‘Un­healthy images’ prompted re-edit­ing

China Daily (Canada) - - FRONT PAGE - By SU ZHOU suzhou@chi­nadaily.com.cn

A se­nior of­fi­cial from China’s tele­vi­sion reg­u­la­tor said on Wed­nes­day that “un­healthy images” are the rea­son a TV drama about the coun­try’s only known em­press, Wu Ze­tian, was edited.

“We re­ceived many com­plaints from view­ers after the TV se­ries be­gan air­ing, say­ing there were some un­healthy images for mi­nors, among other prob­lems,” said Tian Jin, deputy di­rec­tor of the State Ad­min­is­tra­tion of Press, Pub­li­ca­tion, Ra­dio, Film and Tele­vi­sion.

The ad­min­is­tra­tion in­ves­ti­gated the TV drama, and the broad­caster and pro­ducer were or­dered to re-edit it be­fore bring­ing it back to TV, ac­cord­ing to Tian.

The of­fi­cial said the re-edited ver­sion was well re­ceived by view­ers, though there were some dis­cus­sion on­line. The drama, also known as

be­gan broad­cast­ing on Dec 21, but was pulled off the air a week later by Hu­nan TV for “tech­ni­cal rea­sons”.

When the 80-episode se­rial re­turned to the screen on the first day of 2015, scenes fea­tur­ing ac­tresses’ low-cut dresses and corseted cleav­ages had been cut and re­placed by close-up shots of their heads.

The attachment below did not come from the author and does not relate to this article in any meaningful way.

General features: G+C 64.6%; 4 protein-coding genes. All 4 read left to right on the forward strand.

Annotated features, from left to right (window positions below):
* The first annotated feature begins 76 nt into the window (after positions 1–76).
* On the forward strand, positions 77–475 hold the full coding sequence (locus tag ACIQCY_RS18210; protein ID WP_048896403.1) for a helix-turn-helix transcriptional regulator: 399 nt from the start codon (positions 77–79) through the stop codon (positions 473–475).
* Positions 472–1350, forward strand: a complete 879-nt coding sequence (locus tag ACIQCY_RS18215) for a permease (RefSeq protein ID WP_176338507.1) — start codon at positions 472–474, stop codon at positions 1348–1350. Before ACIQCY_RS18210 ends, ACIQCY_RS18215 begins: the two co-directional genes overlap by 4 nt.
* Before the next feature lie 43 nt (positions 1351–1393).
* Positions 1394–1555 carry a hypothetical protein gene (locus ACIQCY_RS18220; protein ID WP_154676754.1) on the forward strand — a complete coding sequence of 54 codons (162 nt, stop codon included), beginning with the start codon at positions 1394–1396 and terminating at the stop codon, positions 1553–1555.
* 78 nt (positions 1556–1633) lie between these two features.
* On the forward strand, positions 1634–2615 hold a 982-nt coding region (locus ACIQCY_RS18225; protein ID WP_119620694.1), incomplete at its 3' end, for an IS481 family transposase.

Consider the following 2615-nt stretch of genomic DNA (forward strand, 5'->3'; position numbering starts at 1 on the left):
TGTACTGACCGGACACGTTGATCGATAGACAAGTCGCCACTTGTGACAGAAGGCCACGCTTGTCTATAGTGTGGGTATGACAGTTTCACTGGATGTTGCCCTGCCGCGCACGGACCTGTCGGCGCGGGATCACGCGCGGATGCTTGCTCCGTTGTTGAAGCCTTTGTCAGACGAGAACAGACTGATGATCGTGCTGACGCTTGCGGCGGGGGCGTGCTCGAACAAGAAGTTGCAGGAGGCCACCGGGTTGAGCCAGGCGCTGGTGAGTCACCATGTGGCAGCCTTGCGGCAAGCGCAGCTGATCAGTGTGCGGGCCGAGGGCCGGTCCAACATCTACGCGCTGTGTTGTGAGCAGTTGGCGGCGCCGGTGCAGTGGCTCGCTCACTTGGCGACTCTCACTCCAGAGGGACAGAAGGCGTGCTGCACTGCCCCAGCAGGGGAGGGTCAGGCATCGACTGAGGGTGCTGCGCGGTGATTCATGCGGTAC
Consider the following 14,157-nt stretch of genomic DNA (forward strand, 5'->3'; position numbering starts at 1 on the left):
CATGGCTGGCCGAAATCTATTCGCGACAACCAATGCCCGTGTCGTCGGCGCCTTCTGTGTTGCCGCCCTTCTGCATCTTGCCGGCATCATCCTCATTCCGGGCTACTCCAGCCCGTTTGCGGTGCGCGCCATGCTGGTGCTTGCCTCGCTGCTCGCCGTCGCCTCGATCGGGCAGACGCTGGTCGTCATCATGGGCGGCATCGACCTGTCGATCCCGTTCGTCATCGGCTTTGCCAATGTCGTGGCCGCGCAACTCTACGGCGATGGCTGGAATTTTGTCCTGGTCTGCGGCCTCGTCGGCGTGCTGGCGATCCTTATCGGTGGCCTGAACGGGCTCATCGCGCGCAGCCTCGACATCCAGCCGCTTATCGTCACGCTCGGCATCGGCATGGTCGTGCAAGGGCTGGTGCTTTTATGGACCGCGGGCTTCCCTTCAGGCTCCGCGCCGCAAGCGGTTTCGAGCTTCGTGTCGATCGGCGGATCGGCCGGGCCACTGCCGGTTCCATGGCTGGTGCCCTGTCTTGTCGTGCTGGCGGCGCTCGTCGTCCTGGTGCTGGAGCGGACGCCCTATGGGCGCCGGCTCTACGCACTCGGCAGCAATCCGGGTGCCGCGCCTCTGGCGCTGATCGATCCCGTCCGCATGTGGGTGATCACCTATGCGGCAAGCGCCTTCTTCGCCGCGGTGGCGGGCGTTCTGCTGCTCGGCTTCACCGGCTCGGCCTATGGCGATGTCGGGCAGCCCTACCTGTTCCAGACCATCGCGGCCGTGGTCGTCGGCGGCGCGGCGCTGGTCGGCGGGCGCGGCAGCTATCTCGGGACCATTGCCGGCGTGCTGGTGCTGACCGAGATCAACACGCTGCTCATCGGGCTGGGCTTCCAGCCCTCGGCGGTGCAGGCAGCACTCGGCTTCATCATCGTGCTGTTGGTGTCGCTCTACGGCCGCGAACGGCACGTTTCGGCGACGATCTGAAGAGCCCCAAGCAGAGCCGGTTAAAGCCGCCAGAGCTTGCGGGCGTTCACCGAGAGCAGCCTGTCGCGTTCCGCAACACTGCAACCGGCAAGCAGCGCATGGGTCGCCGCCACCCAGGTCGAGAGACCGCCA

Zhang Hui,

a

free­lance writer based in Shang­hai, said she can un­der­stand the rea­son but she thinks the gov­ern­ment should have done bet­ter in terms of vet­ting.

“Many friends weren’t in­ter­ested in this TV se­ries at the be­gin­ning, but what the gov­ern­ment has done trig­gered their in­ter­est and now all of them are watch­ing this,” said Zhang.

ChengManli, deputy dean of the School of Jour­nal­ism and Com­mu­ni­ca­tion at Pek­ing Univer­sity, said the ad­min­is­tra­tion should have ex­plained this to the pub­lic ear­lier. “The ex­pla­na­tion looked very ar­bi­trary and sub­jec­tive after such long spec­u­la­tion by the pub­lic,” said Cheng. “Ev­ery­thing needs a le­gal ba­sis. The vet­ting from the gov­ern­ment also needs le­gal support.”

Cheng said the gov­ern­ment needs to have an un­der­stand­able, op­er­a­ble man­age­ment sys­tem in terms of cen­sor­ship.

“You can­not take ac­tion based on ev­ery case, it is not con­vinc­ing,” added Cheng.

Cheng said it is a good op­por­tu­nity for the gov­ern­ment to con­sider in­tro­duc­ing a rat­ing sys­tem for TV and films.

“Rat­ing is not a so­lu­tion to ev­ery­thing, but right now it is a very promis­ing di­rec­tion that we can work on.” Xin­hua con­trib­uted to this story.

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